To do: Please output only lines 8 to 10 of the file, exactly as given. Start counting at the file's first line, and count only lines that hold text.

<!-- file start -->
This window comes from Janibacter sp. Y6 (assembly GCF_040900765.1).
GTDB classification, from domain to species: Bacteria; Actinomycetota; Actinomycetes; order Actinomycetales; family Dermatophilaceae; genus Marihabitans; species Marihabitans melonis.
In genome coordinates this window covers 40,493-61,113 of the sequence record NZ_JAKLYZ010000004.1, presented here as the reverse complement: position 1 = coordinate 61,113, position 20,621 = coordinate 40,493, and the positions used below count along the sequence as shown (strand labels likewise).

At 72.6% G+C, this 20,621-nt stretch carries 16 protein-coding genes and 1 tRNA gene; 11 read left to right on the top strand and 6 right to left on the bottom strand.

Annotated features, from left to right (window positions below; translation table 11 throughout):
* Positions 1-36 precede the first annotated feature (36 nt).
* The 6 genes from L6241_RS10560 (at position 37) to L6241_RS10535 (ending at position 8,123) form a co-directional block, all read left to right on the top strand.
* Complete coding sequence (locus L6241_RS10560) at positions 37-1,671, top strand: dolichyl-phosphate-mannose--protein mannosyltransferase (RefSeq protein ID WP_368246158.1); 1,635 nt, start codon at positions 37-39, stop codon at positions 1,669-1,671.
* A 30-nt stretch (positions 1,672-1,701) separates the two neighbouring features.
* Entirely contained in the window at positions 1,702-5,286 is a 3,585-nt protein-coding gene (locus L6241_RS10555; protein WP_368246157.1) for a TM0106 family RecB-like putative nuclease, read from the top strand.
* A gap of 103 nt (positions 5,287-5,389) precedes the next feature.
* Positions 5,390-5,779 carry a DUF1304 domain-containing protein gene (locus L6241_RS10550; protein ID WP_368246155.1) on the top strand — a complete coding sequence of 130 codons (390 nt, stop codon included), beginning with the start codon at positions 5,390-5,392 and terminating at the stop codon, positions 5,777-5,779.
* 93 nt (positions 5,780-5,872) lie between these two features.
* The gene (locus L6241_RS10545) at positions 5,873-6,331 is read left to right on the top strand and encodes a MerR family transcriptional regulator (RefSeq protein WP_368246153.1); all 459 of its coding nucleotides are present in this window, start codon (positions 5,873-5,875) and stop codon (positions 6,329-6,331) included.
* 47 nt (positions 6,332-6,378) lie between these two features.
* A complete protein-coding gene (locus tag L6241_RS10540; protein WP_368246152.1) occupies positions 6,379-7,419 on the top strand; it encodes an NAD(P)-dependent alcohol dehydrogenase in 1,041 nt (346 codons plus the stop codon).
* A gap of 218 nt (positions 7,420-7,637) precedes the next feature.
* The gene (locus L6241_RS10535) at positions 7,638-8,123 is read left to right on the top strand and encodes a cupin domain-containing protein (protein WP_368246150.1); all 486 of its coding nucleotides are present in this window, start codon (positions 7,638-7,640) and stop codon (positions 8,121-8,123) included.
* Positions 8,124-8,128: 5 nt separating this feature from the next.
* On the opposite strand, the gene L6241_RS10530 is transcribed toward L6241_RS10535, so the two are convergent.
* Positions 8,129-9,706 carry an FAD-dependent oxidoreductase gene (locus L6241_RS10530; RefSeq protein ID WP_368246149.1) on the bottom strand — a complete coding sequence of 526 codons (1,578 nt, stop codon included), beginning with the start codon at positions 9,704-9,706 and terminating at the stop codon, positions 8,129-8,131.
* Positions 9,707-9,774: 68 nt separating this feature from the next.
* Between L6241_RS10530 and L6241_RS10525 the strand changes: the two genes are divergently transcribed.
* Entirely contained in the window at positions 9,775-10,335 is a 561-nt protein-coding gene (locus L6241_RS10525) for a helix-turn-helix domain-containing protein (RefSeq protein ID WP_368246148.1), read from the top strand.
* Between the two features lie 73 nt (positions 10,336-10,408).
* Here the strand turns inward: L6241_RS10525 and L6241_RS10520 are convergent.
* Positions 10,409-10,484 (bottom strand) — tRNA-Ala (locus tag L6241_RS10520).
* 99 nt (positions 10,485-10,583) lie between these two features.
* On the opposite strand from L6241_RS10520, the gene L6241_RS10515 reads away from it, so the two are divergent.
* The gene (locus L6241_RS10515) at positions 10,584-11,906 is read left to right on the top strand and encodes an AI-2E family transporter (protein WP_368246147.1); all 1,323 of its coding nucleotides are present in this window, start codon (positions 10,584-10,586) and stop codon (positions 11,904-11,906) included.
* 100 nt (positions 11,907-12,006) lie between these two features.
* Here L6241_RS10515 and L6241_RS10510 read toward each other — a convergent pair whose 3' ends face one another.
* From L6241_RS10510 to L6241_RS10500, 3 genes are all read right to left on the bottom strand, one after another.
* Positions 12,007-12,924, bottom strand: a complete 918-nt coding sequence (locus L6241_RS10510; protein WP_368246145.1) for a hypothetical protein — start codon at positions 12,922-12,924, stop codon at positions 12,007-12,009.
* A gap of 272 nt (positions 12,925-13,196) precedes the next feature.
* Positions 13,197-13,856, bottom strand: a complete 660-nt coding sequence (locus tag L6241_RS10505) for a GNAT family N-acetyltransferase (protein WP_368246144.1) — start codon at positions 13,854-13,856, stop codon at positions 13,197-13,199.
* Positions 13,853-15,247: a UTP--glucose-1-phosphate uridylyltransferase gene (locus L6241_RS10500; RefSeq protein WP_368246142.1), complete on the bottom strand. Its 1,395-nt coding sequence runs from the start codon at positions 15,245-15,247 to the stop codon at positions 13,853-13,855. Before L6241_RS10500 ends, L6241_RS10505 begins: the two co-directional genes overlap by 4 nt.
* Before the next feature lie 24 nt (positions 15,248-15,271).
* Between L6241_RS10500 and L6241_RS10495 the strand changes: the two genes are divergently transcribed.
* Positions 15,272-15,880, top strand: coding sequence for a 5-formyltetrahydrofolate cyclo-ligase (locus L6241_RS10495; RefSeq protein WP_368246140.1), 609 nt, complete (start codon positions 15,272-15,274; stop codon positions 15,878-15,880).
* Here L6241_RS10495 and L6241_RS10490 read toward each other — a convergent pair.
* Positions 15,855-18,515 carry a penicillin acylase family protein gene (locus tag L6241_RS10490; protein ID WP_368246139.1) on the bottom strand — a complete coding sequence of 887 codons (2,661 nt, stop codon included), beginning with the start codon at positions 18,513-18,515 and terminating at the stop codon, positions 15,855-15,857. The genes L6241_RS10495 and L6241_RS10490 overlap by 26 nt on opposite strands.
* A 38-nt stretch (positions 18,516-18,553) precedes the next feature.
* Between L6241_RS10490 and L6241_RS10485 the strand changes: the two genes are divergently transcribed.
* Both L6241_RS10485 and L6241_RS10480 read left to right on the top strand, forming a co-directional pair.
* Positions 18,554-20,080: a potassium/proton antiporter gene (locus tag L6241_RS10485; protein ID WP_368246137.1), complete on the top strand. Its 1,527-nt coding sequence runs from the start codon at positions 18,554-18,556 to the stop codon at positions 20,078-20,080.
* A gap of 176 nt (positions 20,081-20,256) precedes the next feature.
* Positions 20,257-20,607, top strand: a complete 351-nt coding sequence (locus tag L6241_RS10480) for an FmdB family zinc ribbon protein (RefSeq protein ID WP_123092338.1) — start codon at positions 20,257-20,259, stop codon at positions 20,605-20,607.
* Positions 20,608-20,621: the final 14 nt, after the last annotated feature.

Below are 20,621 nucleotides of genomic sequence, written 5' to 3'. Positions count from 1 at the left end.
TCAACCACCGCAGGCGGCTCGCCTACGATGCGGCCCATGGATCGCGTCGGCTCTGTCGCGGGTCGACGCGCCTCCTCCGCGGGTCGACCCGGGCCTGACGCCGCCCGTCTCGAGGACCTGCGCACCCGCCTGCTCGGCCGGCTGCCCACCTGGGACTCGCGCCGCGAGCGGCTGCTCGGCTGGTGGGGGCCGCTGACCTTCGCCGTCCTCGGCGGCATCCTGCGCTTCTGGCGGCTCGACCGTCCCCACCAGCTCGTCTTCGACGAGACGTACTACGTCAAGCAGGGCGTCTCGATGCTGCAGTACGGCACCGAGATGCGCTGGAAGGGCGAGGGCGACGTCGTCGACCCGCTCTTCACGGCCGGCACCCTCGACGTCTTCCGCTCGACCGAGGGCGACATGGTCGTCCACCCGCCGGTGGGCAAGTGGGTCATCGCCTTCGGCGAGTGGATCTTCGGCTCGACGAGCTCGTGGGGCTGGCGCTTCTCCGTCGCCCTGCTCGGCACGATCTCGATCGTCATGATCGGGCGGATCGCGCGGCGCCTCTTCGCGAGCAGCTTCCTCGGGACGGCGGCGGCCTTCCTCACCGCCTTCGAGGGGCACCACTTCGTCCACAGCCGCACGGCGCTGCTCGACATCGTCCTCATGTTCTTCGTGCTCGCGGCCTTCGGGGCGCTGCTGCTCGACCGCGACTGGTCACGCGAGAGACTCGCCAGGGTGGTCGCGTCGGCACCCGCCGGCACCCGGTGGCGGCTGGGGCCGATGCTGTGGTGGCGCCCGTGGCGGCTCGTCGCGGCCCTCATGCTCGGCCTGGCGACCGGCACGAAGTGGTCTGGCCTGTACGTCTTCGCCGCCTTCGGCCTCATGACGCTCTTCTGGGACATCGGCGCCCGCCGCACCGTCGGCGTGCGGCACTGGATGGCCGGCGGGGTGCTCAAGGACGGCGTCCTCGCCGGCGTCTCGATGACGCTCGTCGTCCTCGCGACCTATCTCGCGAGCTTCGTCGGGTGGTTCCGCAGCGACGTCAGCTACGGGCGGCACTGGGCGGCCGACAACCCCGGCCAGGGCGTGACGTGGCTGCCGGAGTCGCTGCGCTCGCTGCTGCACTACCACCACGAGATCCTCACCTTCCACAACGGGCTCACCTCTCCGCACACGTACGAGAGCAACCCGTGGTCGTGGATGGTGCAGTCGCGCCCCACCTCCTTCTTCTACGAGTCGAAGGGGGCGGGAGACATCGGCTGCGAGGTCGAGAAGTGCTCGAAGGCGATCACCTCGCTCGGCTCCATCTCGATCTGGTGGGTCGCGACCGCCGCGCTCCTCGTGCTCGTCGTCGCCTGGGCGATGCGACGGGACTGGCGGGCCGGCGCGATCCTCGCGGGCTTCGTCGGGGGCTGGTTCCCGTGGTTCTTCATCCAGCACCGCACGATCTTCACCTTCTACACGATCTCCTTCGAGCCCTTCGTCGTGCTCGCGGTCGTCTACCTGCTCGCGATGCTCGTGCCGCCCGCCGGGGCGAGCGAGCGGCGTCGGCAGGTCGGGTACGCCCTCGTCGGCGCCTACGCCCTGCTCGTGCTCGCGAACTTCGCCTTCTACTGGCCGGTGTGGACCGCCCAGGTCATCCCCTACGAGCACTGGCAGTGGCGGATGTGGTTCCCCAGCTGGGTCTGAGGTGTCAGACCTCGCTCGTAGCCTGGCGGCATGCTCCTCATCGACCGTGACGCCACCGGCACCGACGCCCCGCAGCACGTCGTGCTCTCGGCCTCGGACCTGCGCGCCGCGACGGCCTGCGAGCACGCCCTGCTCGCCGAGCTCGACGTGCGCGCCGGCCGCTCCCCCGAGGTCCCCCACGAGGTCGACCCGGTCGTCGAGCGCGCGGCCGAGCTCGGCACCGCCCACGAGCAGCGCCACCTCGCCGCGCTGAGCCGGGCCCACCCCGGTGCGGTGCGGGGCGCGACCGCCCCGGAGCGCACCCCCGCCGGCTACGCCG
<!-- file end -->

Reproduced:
* Complete coding sequence (locus L6241_RS10560) at positions 37-1,671, top strand: dolichyl-phosphate-mannose--protein mannosyltransferase (RefSeq protein ID WP_368246158.1); 1,635 nt, start codon at positions 37-39, stop codon at positions 1,669-1,671.
* A 30-nt stretch (positions 1,672-1,701) separates the two neighbouring features.
* Entirely contained in the window at positions 1,702-5,286 is a 3,585-nt protein-coding gene (locus L6241_RS10555; protein WP_368246157.1) for a TM0106 family RecB-like putative nuclease, read from the top strand.